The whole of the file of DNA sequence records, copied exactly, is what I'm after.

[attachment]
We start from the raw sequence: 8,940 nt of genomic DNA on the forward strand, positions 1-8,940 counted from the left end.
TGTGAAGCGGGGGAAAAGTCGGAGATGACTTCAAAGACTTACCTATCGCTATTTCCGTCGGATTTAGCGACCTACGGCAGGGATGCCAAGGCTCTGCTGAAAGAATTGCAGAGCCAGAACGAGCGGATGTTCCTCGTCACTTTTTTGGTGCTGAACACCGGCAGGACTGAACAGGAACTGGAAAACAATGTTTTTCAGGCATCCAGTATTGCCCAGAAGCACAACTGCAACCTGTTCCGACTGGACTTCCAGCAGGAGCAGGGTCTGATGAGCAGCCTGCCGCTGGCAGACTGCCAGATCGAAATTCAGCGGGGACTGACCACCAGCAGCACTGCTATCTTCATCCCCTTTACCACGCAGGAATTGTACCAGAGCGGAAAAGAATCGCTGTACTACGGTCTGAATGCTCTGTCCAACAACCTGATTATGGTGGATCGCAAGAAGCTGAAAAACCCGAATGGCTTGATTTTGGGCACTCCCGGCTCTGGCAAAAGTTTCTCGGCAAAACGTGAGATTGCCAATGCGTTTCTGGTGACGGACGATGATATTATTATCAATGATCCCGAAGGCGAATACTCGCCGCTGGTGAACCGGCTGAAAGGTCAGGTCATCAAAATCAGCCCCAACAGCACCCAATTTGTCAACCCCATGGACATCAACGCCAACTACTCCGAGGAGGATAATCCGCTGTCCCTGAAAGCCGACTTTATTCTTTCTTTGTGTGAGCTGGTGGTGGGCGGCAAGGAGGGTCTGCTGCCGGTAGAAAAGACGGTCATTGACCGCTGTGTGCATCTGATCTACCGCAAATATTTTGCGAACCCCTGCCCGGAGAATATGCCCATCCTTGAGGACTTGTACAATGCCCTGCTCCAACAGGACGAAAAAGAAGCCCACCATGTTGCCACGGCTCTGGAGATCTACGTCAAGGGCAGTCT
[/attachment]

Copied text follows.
We start from the raw sequence: 8,940 nt of genomic DNA on the forward strand, positions 1-8,940 counted from the left end.
TGTGAAGCGGGGGAAAAGTCGGAGATGACTTCAAAGACTTACCTATCGCTATTTCCGTCGGATTTAGCGACCTACGGCAGGGATGCCAAGGCTCTGCTGAAAGAATTGCAGAGCCAGAACGAGCGGATGTTCCTCGTCACTTTTTTGGTGCTGAACACCGGCAGGACTGAACAGGAACTGGAAAACAATGTTTTTCAGGCATCCAGTATTGCCCAGAAGCACAACTGCAACCTGTTCCGACTGGACTTCCAGCAGGAGCAGGGTCTGATGAGCAGCCTGCCGCTGGCAGACTGCCAGATCGAAATTCAGCGGGGACTGACCACCAGCAGCACTGCTATCTTCATCCCCTTTACCACGCAGGAATTGTACCAGAGCGGAAAAGAATCGCTGTACTACGGTCTGAATGCTCTGTCCAACAACCTGATTATGGTGGATCGCAAGAAGCTGAAAAACCCGAATGGCTTGATTTTGGGCACTCCCGGCTCTGGCAAAAGTTTCTCGGCAAAACGTGAGATTGCCAATGCGTTTCTGGTGACGGACGATGATATTATTATCAATGATCCCGAAGGCGAATACTCGCCGCTGGTGAACCGGCTGAAAGGTCAGGTCATCAAAATCAGCCCCAACAGCACCCAATTTGTCAACCCCATGGACATCAACGCCAACTACTCCGAGGAGGATAATCCGCTGTCCCTGAAAGCCGACTTTATTCTTTCTTTGTGTGAGCTGGTGGTGGGCGGCAAGGAGGGTCTGCTGCCGGTAGAAAAGACGGTCATTGACCGCTGTGTGCATCTGATCTACCGCAAATATTTTGCGAACCCCTGCCCGGAGAATATGCCCATCCTTGAGGACTTGTACAATGCCCTGCTCCAACAGGACGAAAAAGAAGCCCACCATGTTGCCACGGCTCTGGAGATCTACGTCAAGGGCAGTCT